Cloud-Native Event Streaming With Pravega | by Alex | Nov, 2022

Build an Efficient Streaming System

Image by author | Logo by Python and Pravega

So, recently I built a little FastAPI chatroom using WebSockets, and I love it. However, I was wondering about Web Sockets and how much research has gone into streaming services over the years. Are web sockets still the way to go? If they aren’t, what new tools are out there to help facilitate that process?

I’ve used Kafka before, and I was a bit familiar with RabbitMQ, but what else?!

So, I headed over to the CNCF sandbox to see if I could find something new to play with. Something with storage, an easy interface, and hopefully some Python bindings that I can add relatively easily. I found two very attractive streaming services in the CNCF sandbox that fit that bill:

I landed on Pravega because it was extremely easy to get up and running, has a standalone and distributed mode, seems incredibly efficient, and has auto-scaling (I’m an SRE and a sucker for auto-scaling). Plus there are tons of other neat features that I encourage you to take a look at.

So, why a chatroom? Ok, as soon as I send a message, a user should be alerted about the message and should then have the ability to reply. This sounds like a perfect use case for an event-based or streaming system! So let’s start.

What is velocity? Pravega is an open-source streaming and storage utility that promises unbeatable performance, long-term storage, and autoscaling. Is it not suitable for chat rooms?

In our chatrooms we will use it instead of basic sockets, web sockets or other popular chatroom means.

There are many ways to run Pravega, but I only ran it as a standalone container. There are also many ways to configure Pravega, such as distributing different shards in different containers for reliability purposes (which I recommend in a production system). However, we’re going to simply run it in standalone mode:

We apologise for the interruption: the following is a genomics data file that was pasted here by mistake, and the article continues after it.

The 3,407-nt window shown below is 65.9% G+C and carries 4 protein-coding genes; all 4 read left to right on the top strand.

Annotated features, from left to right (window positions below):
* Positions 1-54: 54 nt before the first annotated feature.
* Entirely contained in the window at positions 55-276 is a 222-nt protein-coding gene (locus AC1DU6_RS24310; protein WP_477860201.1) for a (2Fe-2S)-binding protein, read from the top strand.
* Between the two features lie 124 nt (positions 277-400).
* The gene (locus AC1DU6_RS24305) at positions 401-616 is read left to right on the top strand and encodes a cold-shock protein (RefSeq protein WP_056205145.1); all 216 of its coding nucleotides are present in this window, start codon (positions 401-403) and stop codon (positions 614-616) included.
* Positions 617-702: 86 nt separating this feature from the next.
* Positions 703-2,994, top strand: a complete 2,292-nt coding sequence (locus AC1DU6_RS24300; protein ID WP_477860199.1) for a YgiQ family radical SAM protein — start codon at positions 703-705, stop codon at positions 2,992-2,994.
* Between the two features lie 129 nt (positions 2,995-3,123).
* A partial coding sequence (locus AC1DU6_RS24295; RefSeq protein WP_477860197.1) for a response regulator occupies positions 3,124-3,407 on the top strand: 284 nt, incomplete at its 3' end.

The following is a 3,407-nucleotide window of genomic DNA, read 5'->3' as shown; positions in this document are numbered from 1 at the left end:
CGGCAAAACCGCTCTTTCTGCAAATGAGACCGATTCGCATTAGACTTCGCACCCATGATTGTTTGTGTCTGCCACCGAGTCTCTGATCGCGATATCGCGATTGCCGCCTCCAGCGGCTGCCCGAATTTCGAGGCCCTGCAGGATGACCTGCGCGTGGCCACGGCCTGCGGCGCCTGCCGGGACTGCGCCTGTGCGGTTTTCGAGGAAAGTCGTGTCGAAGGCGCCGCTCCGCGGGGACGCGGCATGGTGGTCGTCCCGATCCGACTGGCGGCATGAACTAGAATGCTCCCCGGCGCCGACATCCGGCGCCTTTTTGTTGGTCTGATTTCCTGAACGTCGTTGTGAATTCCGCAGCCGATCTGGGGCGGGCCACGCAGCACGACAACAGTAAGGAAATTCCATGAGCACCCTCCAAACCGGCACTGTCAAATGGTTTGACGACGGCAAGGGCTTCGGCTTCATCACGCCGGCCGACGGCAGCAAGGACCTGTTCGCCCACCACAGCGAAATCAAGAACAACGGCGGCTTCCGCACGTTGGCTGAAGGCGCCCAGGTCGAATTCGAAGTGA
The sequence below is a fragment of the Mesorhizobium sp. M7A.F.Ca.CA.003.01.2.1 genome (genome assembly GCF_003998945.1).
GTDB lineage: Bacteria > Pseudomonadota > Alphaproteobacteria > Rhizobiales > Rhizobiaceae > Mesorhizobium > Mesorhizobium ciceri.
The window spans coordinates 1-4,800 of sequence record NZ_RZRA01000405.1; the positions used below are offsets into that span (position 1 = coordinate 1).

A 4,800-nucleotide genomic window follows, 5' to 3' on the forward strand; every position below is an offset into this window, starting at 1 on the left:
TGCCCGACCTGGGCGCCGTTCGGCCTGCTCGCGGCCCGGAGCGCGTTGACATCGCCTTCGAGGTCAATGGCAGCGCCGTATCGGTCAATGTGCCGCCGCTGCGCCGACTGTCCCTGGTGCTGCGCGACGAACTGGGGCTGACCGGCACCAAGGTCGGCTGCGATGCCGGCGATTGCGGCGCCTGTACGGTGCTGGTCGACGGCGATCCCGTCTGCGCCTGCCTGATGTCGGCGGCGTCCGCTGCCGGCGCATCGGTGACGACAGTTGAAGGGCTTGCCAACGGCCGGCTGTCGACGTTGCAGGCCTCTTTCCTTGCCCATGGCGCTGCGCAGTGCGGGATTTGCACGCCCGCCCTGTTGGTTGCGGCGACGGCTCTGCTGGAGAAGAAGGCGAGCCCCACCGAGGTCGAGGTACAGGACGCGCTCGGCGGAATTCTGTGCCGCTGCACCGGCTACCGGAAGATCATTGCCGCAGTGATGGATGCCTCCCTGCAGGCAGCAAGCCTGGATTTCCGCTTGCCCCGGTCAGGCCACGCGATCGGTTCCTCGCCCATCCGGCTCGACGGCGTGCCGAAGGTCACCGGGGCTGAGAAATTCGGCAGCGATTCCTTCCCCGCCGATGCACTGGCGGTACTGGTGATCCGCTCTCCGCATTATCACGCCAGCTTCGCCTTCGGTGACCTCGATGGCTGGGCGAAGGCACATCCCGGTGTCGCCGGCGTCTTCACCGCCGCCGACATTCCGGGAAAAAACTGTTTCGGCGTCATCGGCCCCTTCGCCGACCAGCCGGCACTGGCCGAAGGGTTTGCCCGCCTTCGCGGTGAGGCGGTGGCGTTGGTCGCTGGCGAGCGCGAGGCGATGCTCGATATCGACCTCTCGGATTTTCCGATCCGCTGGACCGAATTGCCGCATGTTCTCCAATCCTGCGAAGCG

That’s it. You will now see Pravega running in a terminal, ready to accept connections!

StreamCli is what we are going to name our Python app. It will be an easy to run CLI that connects to the Pravega broker in both read and write capacity. Slack also inspired me to include some “slash-commands” to help us reduce typing for common tasks (greetings, jokes, etc.).

For all this to happen, we will need the following:

  • To read something from the Pravega stream and act on the messages
  • Something to take user input and write it to a Pravega stream
  • something to manage reader and writer

It sounds like a lot, but I promise it’s quick, easy, and only 200 lines of code.

Let’s start with the reader because it’s the most complicated. After that, it’s all downhill. Before actually sending the messages, we must agree on the format of the messages. This way, whatever is being sent can be processed properly on the receiving end of the stream. For that, we can use the Pedantic model:

It defines a python object that has two string properties:

  • From: ID of the sending user
  • message: content of the message

Pedantic models have a ton of helpers associated with them, such as:

  • JSON works
  • parsing task
  • very much

Now that we’ve agreed on a message format, we can start writing our reader. Our reader will need two features:

  • an ID so it knows who it’s getting it for
  • an impulse reader instance so it can connect to the stream

Its definition and init are simple. Here’s the code:

Logically, we need a method for:

  • read from stream
  • act on the message
  • tell the stream when it is listening (close the connection)

We can read from the stream using our Pravega example. Pravega organizes messages into things called slices, A shard is a part of a section, which are shards or fragments of a stream. Once we read that passage from the segment, we need to inform Pravega that it has been processed and should not be processed again by the same reader group. Finally, we need to process that piece and turn it into something actionable. So, in the code, our read The function looks like this:

Note that we first read a fragment from the clause using get_segment_slice_async, Once we have read all the data from the segment, then we tell Pravega that this reader group has processed the message and does not need to be processed again by this reader group release_segment, Finally, we process the message _process_message (more on that shortly).

Now that we’ve read a message, we need to do some action with it. this is where _process_message Comes to play. logically, our _process_message Must do:

  • Parse the message from its format to our message format
  • process it somehow
  • show it to the receiving user

It’s worth noting that I wanted to add two special commands to my chat system: